Pediatric Primary Care Visits Drop & Fluctuate During COVID

May 10, 2021

PITTSBURGH – Visits to pediatricians dropped substantially—both well-child and sick visits—during the first few months of the COVID-19 pandemic, according to a new study led by a pediatrician-scientist at the University of Pittsburgh School of Medicine and UPMC Children’s Hospital of Pittsburgh


And, while well-child visits rebounded as the pandemic wore on, sick visits remained significantly below rates seen in prior years, the researchers reported today in Academic Pediatrics


Kristin Ray release“We set out to describe the visits that children were having with primary care clinicians during the first several months of our experience with COVID-19 in the U.S.,” said senior author Kristin Ray, M.D., M.S., associate professor of pediatrics in Pitt’s School of Medicine. “We looked at the types of primary care visits during the initial weeks of stay-at-home orders as well as how types of visits by children evolved over the subsequent months.”


Unlike other types of clinical practices that had returned to the usual patient volume by the latter part of 2020, pediatric practices were not returning to prior rates, prompting this closer analysis of well-child and problem-focused visits by children.


To better understand this, the research team used claims data from commercially insured children to examine in-person and telemedicine encounters to primary care, asking questions such as which age groups were and were not receiving well-child visits, which types of sick visits were and were not happening at similar rates to prior years, and how immunization rates looked during this period. 


The team found a dramatic decrease in all primary care visits by children during March and April 2020, with well-child visit volume 53% lower than prior years and problem-focused visits 63% lower.


However, these two types of visits diverged in subsequent months. “By September and October 2020, well-child visits were 8% above prior years, which I believe is a testament to how hard primary care practices worked to adapt their clinics and practices to be as safe as possible to continue these essential visits,” said Ray, also a pediatrician and director of health system improvements at UPMC Children’s Community Pediatrics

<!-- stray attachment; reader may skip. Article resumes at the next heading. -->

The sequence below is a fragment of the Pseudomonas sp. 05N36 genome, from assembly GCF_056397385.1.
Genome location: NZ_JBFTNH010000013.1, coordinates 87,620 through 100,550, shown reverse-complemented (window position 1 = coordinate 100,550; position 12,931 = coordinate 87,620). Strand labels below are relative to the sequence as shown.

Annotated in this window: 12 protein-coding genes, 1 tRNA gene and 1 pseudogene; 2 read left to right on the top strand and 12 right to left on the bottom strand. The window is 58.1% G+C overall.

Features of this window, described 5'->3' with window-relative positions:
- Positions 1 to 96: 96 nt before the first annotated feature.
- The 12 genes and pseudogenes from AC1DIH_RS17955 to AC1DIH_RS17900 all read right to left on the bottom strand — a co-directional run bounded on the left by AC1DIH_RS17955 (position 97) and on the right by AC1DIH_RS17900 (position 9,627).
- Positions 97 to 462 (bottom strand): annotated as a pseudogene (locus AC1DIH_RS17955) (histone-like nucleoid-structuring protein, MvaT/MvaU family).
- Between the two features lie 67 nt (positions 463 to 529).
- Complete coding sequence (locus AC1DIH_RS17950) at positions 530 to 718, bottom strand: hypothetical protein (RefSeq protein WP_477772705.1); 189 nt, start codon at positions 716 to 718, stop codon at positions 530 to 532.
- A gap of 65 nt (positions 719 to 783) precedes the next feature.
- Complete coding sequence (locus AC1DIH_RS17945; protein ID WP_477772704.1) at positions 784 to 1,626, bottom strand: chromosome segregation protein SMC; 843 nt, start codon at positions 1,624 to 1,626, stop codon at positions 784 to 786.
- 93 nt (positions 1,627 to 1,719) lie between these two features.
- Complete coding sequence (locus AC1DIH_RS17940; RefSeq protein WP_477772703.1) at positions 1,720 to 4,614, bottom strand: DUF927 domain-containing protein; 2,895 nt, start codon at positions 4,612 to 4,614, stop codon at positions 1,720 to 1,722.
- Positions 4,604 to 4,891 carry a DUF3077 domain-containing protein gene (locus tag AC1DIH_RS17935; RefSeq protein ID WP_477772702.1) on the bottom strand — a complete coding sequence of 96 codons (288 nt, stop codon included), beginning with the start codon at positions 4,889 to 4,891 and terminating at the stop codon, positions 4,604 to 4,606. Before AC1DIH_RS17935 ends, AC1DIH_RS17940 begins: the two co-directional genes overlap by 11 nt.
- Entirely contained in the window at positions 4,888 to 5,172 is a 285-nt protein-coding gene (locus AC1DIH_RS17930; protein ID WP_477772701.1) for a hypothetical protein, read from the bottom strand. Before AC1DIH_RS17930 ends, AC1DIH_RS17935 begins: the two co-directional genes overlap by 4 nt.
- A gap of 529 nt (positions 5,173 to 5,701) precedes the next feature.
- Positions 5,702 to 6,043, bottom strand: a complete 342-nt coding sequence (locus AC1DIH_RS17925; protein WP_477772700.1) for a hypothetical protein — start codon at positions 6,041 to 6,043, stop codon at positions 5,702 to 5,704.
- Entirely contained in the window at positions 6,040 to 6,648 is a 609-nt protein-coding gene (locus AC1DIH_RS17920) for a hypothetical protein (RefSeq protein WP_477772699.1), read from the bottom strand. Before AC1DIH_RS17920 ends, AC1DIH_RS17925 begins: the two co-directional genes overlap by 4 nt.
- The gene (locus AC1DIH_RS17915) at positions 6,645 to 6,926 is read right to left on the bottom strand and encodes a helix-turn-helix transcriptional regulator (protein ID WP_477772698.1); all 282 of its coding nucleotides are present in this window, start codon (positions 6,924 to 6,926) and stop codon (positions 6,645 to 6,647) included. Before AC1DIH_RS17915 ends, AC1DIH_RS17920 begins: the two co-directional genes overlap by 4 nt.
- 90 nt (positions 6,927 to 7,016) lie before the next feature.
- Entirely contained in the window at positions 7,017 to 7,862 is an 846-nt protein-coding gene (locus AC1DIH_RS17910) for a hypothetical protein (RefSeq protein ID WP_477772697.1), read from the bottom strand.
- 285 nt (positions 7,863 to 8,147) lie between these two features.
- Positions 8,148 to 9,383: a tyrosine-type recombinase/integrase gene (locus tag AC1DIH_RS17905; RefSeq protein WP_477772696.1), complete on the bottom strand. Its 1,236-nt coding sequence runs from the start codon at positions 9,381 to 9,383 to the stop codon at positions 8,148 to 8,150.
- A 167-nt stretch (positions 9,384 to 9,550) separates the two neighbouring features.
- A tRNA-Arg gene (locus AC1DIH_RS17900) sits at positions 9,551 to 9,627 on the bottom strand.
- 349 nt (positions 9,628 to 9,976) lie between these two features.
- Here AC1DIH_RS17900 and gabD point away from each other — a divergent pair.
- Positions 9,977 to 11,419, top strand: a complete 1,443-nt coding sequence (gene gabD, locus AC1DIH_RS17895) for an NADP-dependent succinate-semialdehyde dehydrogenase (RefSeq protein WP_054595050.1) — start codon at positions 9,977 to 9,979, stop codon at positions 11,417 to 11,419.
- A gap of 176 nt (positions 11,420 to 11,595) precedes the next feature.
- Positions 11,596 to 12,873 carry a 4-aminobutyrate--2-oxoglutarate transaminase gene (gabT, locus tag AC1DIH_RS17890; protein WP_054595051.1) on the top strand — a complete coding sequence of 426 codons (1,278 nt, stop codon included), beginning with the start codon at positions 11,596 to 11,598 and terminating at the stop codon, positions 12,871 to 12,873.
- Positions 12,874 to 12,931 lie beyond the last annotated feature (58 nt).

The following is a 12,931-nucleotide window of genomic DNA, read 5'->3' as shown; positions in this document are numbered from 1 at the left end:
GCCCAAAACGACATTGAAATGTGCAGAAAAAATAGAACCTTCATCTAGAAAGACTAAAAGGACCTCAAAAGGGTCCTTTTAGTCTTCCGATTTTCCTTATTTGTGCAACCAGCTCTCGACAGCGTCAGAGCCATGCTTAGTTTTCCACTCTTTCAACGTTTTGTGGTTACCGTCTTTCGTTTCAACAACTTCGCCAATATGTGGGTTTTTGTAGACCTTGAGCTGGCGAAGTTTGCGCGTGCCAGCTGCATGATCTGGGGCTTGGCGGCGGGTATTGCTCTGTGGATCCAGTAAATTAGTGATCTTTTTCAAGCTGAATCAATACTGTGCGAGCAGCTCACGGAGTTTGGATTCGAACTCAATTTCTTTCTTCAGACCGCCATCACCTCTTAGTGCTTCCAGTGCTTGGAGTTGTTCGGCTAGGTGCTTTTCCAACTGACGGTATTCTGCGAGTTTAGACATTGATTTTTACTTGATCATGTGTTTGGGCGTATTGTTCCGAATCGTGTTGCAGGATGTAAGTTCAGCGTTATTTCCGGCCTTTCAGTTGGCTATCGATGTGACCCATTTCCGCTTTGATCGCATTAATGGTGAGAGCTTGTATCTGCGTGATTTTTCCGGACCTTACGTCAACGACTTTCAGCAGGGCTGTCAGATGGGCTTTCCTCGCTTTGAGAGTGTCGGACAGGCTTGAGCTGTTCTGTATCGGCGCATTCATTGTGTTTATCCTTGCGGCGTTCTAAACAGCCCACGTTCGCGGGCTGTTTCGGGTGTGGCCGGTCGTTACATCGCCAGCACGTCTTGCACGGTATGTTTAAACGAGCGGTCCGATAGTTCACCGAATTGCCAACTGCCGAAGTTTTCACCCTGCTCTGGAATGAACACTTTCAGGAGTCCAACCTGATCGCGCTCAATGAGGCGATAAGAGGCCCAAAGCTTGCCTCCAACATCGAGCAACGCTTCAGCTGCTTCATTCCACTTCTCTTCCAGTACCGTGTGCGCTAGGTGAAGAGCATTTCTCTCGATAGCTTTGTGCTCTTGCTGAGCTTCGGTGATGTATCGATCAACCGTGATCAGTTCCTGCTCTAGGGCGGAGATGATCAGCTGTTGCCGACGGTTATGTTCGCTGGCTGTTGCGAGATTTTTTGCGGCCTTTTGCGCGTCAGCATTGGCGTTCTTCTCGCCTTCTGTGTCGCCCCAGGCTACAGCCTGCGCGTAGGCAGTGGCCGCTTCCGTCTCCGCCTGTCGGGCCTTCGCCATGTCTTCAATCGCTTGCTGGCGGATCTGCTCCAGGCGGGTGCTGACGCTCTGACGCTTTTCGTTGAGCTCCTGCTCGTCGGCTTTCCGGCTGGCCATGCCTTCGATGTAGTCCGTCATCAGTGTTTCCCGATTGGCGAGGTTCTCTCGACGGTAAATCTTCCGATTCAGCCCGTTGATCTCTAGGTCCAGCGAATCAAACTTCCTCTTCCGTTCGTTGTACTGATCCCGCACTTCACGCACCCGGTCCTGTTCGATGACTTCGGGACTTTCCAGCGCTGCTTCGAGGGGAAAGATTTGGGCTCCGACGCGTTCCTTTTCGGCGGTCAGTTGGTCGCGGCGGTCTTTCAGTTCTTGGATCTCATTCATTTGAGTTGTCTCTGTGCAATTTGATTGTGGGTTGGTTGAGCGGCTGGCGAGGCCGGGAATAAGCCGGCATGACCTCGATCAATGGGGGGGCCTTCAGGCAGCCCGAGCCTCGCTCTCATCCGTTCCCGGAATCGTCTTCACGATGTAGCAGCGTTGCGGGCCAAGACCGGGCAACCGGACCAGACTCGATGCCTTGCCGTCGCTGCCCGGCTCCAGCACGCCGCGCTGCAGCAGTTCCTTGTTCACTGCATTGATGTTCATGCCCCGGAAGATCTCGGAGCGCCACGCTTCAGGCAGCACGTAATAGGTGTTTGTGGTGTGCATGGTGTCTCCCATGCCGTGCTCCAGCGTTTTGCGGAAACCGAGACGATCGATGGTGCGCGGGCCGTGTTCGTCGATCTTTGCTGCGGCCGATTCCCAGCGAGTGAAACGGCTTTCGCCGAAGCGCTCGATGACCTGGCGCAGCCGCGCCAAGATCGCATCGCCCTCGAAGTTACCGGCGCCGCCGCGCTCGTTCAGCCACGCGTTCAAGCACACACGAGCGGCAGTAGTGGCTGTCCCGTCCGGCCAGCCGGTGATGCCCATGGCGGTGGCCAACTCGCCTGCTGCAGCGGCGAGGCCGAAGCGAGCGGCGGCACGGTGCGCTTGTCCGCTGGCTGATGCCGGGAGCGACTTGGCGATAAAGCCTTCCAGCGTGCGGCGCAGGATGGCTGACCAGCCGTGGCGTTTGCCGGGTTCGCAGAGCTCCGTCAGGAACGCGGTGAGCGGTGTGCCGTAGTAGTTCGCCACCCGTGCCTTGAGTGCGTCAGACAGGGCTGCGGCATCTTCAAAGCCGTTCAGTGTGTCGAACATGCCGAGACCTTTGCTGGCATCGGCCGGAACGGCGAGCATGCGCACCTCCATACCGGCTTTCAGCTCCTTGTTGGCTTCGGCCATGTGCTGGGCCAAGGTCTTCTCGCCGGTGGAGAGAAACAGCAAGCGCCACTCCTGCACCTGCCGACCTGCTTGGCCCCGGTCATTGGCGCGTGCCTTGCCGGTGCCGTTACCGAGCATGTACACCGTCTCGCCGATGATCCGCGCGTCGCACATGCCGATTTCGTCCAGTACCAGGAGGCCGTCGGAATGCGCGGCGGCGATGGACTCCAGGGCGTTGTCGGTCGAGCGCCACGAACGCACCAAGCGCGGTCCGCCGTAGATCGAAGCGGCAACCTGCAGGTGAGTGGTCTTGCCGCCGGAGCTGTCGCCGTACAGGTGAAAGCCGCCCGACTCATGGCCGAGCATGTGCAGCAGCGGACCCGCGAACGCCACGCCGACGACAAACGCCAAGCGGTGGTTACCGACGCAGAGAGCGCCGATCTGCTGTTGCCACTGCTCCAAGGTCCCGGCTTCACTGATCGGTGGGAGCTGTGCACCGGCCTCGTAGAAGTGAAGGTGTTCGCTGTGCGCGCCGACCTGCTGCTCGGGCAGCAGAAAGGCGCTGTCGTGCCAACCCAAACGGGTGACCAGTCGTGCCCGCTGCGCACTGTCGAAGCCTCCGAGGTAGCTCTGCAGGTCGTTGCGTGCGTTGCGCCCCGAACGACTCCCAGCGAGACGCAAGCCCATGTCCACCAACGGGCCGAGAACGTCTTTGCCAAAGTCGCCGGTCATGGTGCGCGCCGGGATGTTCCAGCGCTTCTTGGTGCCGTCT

“It is reassuring to see that well-child visit rates recovered by the end of 2020, ensuring that children are now accessing their pediatricians for essential care, immunizations and family support during this challenging year,” said first author Kelsey Schweiberger, M.D., M.S., general academic pediatric fellow, UPMC Children’s Hospital. 


In contrast, in September and October 2020, problem-focused visits remained 31% below prior years. The researchers looked into specific reasons for problem-focused visits and found that visits for virally transmitted conditions, such as acute respiratory tract infections and gastroenteritis, were particularly low compared to prior years. 


“The extensive public health efforts in place to reduce transmission of COVID-19 may have resulted in fewer children becoming ill with these other viral infections,” Schweiberger noted. In contrast, visits for anxiety and depression were higher than in previous years. 


Importantly, even though well-child visit rates in September and October surpassed visit rates during the same time in prior years, there were still sizeable deficits in immunizations received as of the end of the study period compared to prior years.


“Our work complements recent reports about emergency department visits and child hospitalizations during 2020 by describing what occurred for children in the primary care space during these months, which has important implications for child health, for primary care practices that care for children and for the education of pediatric trainees,” added Ray. 


Additional authors on this research are Sadiq Patel, Ph.D., M.S., M.S.W., and Ateev Mehrotra, M.D., M.P.H., both of Harvard University


This work was supported in part by a Health Resources and Services Administration NRSA for Primary Care Research Award (T32 HP22240; KS), the National Institute of Mental Health Award Number (T32MH019733; SYP), the National Institute of Allergy and Infectious Diseases (R01AI148159; KNR), and The Commonwealth Fund (AM).
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CAPTION: Kristin Ray, M.D., M.S., associate professor of pediatrics, University of Pittsburgh School of Medicine.

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